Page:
Many readers of The Wildlife Volunteer have expressed interest in the long term status of the Monarch butterfly. In recent years this beautiful insect has been declining in numbers throughout Eastern North America and has become a concern of many wildlife conservationists. Because Michigan is close to the northern terminus of the butterfly’s breeding grounds all our citizens should take a special interest in this animal.
The numbers are in for flies on their wintering
habitat of oyamel fir trees in Mexico.
Scientists census the Monarch by measuring the amount of land the
population occupies during the critical wintering period. This is made possible by the animals
themselves, because they “pack” as close as is necessary to keep warm during
winter nights. Measuring the acreage
they occupy provides a relative population estimate, or index. The winter population census began in 1994
and the long term average acreage of monarchs is 17.27 acres (6.99
hectares). There are millions of
individuals in that packed area so absolute numbers are impossible to
The measured area the Monarch occupied in the
winter of 2011-2012 was 7.14 acres (2.89 hectares), a decline of 28% from last
year’s numbers, and 59% decline from the eighteen year average. The sad news for Michiganders is – expect a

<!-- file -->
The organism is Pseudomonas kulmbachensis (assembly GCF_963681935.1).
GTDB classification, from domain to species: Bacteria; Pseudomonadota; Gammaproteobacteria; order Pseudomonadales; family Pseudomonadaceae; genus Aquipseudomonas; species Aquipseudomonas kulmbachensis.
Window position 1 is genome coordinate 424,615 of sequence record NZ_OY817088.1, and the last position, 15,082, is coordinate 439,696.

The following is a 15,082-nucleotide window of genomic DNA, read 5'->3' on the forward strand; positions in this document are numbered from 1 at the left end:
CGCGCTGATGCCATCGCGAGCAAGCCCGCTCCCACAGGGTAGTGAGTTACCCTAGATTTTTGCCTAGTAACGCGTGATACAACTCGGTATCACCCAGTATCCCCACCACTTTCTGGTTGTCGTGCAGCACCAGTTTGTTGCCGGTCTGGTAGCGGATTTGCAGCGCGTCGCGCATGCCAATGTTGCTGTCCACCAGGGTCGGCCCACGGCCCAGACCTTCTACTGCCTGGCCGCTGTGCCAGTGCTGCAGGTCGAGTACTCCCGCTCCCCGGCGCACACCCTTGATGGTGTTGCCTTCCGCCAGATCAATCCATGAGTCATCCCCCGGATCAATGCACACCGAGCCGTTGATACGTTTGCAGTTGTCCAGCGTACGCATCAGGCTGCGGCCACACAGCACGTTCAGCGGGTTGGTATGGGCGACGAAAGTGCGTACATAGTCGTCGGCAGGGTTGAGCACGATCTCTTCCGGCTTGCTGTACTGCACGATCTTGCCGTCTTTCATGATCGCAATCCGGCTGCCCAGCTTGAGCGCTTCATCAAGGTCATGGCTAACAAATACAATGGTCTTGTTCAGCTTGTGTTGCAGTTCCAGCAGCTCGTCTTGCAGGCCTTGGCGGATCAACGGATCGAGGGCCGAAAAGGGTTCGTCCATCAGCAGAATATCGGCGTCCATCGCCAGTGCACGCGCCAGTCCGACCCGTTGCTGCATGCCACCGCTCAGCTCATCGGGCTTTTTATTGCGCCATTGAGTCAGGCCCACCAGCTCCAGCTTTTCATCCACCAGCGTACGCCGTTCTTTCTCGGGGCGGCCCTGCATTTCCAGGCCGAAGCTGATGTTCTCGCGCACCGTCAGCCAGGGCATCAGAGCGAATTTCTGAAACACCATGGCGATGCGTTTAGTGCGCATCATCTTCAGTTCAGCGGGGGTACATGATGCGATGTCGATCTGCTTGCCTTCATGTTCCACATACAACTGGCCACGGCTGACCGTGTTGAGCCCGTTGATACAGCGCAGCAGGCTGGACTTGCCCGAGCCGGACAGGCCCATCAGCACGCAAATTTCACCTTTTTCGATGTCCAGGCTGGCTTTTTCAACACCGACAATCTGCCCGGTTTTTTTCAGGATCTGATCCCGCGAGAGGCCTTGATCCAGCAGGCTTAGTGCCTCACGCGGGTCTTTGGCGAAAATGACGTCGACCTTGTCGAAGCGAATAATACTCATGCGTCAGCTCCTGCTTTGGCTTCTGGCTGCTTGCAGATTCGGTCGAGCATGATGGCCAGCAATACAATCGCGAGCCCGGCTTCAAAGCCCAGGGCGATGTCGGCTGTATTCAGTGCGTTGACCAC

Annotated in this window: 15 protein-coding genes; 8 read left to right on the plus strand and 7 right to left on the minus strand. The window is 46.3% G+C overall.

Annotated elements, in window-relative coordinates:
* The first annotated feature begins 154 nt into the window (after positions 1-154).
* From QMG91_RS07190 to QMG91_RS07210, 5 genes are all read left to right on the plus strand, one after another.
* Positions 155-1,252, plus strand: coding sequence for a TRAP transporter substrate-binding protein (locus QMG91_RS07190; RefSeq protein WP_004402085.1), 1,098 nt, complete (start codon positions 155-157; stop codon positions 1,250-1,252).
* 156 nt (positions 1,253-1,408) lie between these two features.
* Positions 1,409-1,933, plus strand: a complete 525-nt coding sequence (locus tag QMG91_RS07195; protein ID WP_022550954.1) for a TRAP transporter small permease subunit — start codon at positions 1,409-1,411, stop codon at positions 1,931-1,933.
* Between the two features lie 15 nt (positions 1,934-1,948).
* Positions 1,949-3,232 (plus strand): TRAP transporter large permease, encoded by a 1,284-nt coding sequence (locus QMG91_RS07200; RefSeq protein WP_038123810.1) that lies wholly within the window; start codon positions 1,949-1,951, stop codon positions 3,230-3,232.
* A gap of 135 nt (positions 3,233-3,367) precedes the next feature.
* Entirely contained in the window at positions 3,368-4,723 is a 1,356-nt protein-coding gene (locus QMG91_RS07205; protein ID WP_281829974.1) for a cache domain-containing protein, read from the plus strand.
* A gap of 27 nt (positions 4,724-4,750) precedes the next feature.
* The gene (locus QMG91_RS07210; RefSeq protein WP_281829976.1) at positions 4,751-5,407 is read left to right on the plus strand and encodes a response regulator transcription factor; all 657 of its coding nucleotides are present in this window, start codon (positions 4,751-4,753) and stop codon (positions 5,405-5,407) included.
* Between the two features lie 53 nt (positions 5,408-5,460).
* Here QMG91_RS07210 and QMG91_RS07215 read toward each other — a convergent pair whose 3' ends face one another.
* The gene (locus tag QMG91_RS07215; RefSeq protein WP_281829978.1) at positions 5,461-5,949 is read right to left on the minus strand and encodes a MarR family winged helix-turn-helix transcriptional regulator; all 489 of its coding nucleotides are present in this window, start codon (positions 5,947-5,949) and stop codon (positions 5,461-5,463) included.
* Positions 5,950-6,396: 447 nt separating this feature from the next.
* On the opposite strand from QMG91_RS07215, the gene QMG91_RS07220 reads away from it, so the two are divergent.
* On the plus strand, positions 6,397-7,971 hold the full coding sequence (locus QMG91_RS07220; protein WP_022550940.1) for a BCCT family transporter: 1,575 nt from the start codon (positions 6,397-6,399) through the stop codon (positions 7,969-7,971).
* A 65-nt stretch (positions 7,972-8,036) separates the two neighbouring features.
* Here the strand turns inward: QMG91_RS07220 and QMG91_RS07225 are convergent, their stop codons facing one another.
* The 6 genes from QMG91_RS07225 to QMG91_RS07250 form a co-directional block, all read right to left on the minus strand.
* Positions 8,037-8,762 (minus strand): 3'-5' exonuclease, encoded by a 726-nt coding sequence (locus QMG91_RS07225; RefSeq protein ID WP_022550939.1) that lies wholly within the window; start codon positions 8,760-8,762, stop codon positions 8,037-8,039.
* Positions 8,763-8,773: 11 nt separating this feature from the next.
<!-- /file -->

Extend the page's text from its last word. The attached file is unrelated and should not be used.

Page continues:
30% decline in butterfly numbers this summer.
It would be easy to blame the vagaries of climate
for the Monarch’s decline - Exhibit A – 86o in Lansing on March
21. But there appears to be so much more
going on here. Researchers in Texas and
Kansas point to an inverse correlation between the number of acres planted to
herbicide tolerant row crops on the Monarch’s flight path and the fly’s
numbers. Crops are now being bred to
tolerate spraying of Round-up and other herbicides, so that fields can be
sprayed to kill weeds after the crop is growing. The later spraying is very effective to
control weeds, even milkweed, in and around crop fields. Without milkweed there will be no Monarch
butterfly, the animal can’t exist without it to lay eggs on.
Herbicide tolerant corn and soybeans were
introduced in 1996, the year Monarch numbers peaked at 51.82 acres in
Mexico. The butterflies have been
declining as more herbicide tolerant row crops have been planted. By 2004 genetically modified corn and
soybeans accounted for 51% of planted acreage.
That figure reached 81% of all planted row crop acreage by 2010. This trend seems very ominous for the
Monarch, unless management strategies are adopted to accommodate the insect in
the agricultural landscape.
One possible step forward is to encourage
additional research on alternatives to widespread herbicide use. Organic farmers are experimenting with
sandblasting of corn fields early in the growing cycle. Sandblasting takes ground-up corn cobs
(available at most farms) and sprays them under pressure at the undesirable
weeds. Early research found that weeds
can be controlled in corn fields if multiple treatments are done at the
one-leaf, 3-leaf, and five leaf stage of the corn plant.
Other sandblasting materials are being considered
such as nut shells and even fertilizer, or crushed limestone. These alternatives may help with soil
fertility or structure, which are important in agriculture.
If sandblasting weeds replaced even some herbicide
spraying in agricultural crops on the Monarch’s migration route it may be very
beneficial for the butterflies.
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